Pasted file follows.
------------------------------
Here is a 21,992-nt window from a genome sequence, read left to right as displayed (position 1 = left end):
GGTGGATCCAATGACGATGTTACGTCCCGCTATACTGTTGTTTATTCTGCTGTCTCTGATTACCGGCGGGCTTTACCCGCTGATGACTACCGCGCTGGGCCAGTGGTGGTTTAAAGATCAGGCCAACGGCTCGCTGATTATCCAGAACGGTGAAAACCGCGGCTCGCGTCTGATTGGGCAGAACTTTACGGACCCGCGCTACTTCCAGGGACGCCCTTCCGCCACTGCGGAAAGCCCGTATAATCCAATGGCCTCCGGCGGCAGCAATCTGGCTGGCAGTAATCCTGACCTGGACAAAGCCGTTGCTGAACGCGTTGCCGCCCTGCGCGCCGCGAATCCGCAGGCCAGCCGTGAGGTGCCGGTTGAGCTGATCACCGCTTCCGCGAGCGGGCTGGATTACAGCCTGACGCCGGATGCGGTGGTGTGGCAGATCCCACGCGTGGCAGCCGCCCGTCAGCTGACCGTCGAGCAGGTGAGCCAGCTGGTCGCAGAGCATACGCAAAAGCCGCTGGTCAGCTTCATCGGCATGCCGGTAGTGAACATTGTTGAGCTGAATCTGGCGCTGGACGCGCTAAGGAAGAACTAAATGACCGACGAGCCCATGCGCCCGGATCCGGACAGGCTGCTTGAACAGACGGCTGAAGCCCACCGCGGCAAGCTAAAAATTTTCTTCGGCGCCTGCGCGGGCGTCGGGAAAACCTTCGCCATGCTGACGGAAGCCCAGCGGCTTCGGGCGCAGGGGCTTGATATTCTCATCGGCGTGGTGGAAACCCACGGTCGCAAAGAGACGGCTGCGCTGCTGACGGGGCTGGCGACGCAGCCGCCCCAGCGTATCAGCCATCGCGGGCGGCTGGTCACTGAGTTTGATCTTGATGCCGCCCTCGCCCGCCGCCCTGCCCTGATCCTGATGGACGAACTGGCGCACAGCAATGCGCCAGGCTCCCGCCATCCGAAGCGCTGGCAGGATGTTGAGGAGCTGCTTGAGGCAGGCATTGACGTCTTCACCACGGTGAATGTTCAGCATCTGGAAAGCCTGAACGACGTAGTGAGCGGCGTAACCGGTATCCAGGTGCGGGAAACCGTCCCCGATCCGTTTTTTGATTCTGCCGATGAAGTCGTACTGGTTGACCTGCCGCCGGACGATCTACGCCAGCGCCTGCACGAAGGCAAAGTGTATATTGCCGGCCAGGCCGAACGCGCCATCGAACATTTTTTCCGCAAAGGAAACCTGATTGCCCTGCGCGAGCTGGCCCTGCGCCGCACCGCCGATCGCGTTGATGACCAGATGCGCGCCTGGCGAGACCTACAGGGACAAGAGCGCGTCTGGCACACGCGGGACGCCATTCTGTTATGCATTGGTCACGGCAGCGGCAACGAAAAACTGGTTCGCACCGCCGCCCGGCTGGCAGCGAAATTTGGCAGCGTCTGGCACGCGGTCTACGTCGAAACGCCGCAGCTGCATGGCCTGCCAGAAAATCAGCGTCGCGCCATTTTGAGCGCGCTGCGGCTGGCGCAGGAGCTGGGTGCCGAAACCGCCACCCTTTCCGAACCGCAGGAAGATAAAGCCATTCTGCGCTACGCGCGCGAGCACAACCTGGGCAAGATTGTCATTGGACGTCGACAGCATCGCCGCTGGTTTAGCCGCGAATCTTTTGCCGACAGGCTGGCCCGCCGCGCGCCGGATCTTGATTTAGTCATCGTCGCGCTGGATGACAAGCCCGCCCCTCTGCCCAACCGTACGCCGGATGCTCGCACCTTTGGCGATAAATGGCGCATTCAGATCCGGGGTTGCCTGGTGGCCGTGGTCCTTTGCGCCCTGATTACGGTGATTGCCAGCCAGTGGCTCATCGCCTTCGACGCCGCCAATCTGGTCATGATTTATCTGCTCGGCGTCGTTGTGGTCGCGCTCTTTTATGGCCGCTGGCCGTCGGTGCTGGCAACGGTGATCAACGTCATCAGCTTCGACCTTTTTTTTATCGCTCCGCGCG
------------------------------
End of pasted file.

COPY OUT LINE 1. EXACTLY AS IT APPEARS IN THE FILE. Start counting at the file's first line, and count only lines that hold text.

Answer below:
Here is a 21,992-nt window from a genome sequence, read left to right as displayed (position 1 = left end):